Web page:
He settled in England, where he successfully pursued a degree in biology at Cambridge University, where he settled permanently. Further, he trained as a neuropsychologist and continued his career as a writer and a human rights campaigner. He published prodigiously. Vladimir exposed Communist crimes globally, as well as Western naiveté regarding the Soviet Union. He joined numerous initiatives championing freedom. Among others, Bukovsky animated the American Foundation for Resistance International, which aspired to coordinate all anti-Communist activities by the captive people in all countries afflicted by Marxism-Leninism. At the height of Gorbymania in the West, Vladimir and his associates dared to question the sincerity of Secretary General of the Communist party of the USSR, Mikhail Gorbachev. They pointed out, quite correctly, that the Soviet leader wanted to save Communism and not destroy it.
In 1992, at the invitation of Russia’s president Boris Yeltsin, Bukovsky returned to Moscow. The Kremlin solicited his assistance in putting together evidence for the public trail of the Communist party for its crimes. Yeltsin eventually scrapped the idea, but not before Bukovsky was able to copy over a million pages of secret documents from Stalin’s archives. While Vladimir scanned away right in front of their noses, the KGB guardians of the documentary treasure trove had no idea what either a scanner or a laptop was, so, while watching him curiously, they never interrupted him. Later, to his own great surprise, the former dissident was permitted to fly out of Moscow undisturbed with his computer full of archival goodies.
In 1995, Bukovsky’s opus magnum, Judgement in Moscow, emerged from this research trip. Published in several languages, sadly, it had to wait nearly 25 years for an English translation and publication. Because we failed to smash Communism after it tripped, he warned us about the resurgence of post-Communism and its threat of metastasizing in the West in the form of political correctness and socialist etatism. Vladimir further cautioned everyone about the European integration and its totalitarian potential. He even published a work under an appropriate title: The Soviet Union or the European Union, or a Dissident in the Archives of Gorbachev (Unia Sowiecka czy Związek Europejski, czyli dysydent w archiwach Gorbaczowa, Warsaw 2005).
He never slowed down. Participating in public debates, book promotions, and other activities both in the West and in Russia, Bukovsky traveled widely and took part in politics, including standing for office, among others, of Moscow’s mayor and the Russian Federation’s President – against Putin’s lapdog Dmitry Medvedev. Vladimir was truly intrepid.
At his funeral, a teenaged girl reacted emotionally to his passing. She treated him like her grandfather. She is the daughter of the Russian family who shared Bukovsky’s dilapidated home. Vladimir had a sister, but no wife and children. This was a conscious choice. Upon emerging from Communist detention for the first time, Bukovsky resolved never to start a family. “If you want to fight for freedom, you must not constrain yourself with a wife and children. Remember: sooner or later you will taste persecution; they will send you to jail. You do not want to inflict that upon your family,” he told IWP non-resident fellow, Dr. Tomasz Sommer, who eventually became his publisher in Poland. Subsequently, rumors swirled about Bukovsky’s sexuality. Whatever his preferences were, he never advertised them. He behaved like an old fashioned 19th century bachelor with discretion and privacy.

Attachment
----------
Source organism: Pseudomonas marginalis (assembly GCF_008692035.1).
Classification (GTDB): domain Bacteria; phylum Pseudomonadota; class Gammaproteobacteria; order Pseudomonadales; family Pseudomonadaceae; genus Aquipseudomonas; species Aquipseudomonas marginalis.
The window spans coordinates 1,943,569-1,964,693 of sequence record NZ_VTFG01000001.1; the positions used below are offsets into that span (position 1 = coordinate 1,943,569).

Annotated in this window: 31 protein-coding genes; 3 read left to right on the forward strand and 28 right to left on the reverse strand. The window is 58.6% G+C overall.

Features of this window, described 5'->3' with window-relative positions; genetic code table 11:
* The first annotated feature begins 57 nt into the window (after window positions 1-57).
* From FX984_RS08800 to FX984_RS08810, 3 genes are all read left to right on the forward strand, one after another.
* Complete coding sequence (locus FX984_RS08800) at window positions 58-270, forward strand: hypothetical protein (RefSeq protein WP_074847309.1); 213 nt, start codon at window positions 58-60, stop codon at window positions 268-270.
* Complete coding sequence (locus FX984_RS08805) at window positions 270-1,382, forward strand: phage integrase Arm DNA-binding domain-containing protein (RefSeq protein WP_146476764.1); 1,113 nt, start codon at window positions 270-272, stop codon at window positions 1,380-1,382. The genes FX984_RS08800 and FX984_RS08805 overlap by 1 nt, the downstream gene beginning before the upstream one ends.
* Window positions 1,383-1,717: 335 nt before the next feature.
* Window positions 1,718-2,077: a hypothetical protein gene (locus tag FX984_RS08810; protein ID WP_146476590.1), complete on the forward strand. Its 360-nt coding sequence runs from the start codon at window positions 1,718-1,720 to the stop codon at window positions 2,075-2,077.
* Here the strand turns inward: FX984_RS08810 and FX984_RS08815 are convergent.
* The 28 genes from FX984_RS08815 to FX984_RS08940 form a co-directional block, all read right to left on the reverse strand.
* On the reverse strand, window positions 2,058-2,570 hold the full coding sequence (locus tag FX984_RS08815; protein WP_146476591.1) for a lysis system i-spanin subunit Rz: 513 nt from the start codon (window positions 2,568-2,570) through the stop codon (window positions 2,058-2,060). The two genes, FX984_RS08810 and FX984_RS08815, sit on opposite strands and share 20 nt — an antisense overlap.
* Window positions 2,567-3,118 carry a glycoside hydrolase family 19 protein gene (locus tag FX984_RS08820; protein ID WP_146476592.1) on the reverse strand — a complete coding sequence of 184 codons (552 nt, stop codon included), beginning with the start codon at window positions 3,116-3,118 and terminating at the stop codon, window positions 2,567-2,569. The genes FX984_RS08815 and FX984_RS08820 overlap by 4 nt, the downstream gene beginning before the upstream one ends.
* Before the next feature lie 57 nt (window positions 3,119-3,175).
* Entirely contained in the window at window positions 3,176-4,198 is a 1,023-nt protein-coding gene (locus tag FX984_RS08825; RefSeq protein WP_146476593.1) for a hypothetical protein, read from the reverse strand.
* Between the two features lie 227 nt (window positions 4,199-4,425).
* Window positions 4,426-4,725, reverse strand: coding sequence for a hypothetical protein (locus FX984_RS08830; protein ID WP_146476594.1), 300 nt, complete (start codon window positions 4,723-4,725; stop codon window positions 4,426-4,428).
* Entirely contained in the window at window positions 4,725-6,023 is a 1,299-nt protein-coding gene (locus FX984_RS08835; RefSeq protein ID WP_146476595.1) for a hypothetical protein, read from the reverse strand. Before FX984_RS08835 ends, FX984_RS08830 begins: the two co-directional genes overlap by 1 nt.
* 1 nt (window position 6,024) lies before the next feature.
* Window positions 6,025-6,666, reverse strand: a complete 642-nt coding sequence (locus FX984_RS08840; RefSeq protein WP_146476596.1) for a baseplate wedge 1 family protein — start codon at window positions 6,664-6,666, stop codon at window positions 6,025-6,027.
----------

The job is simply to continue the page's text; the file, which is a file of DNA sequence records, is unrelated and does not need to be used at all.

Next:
This is a pertinent point because the issue of his sexuality continued to surface in public discourse. It was not because of our sex-obsessed age but, rather, because of the Kremlin’s active measures (aktivnye meropriatya). Homosexuality compromised one in the eyes of most fellow Soviets, so the charge was sometimes used to stigmatize political dissenters. At the end of his life, when he was in a medically induced coma in a hospital in Germany, “someone” broke into his home at Oxford and planted child porn on his computer. A “concerned” and anonymous source tipped off the British police; a magistrate issued a search warrant; vile content was duly found; and the unconscious Bukovsky was solemnly charged with pedophilia. Fortunately, when he returned to the land of the living, he was fully exonerated. Throughout, Vladimir had no doubt: it was Moscow’s hand that endeavored to besmirch him and his legacy of freedom.
He was always full of unorthodox ideas. Arguably the most shocking to us was his opinion about the Muscovite state and its successors. Bukovsky told Dr. Sommer explicitly: “It is not my fault that I was born in the Soviet Union. Why should I harbor any sentiment to that entity? And Russia was a logical way to the USSR, even if many fabulous people lived there…. Therefore as long as Russia does not fall apart into several entities, it will remain dangerous. A divided Russia is in the interest of the world, just as a united central Europe [Intermarium] is in the interest of the world…. This is not a question of nationalism and resentment, but of physics and balance. Big and demoralized Russia will always harm her smaller neighbors. Only its dividing and balancing can eliminate the danger, although not completely because Russia is a universe of slavery.”
When he took seriously ill, he did not complain. He’d always say that he was game for whatever caper we could cook up. We were thinking about another book trip, and I threatened, jokingly, to send Dr. Sommer to England to fetch him. Bukovsky responded: “Tomek is too tiny to drag me on his back.” I understood only then how sick he was. I had no idea how seriously Bukovsky’s health had deteriorated. I’m only sorry he never reconciled himself with God.
But at the end, Vladimir had the last laugh: He was buried a hundred yards away from the grave of Karl Marx at Highgate Cemetery in London. Non-conformist, defiant, and free, Vladimir Bukovsky, RIP.
Marek Jan Chodakiewicz
Washington, DC, 15 November 2019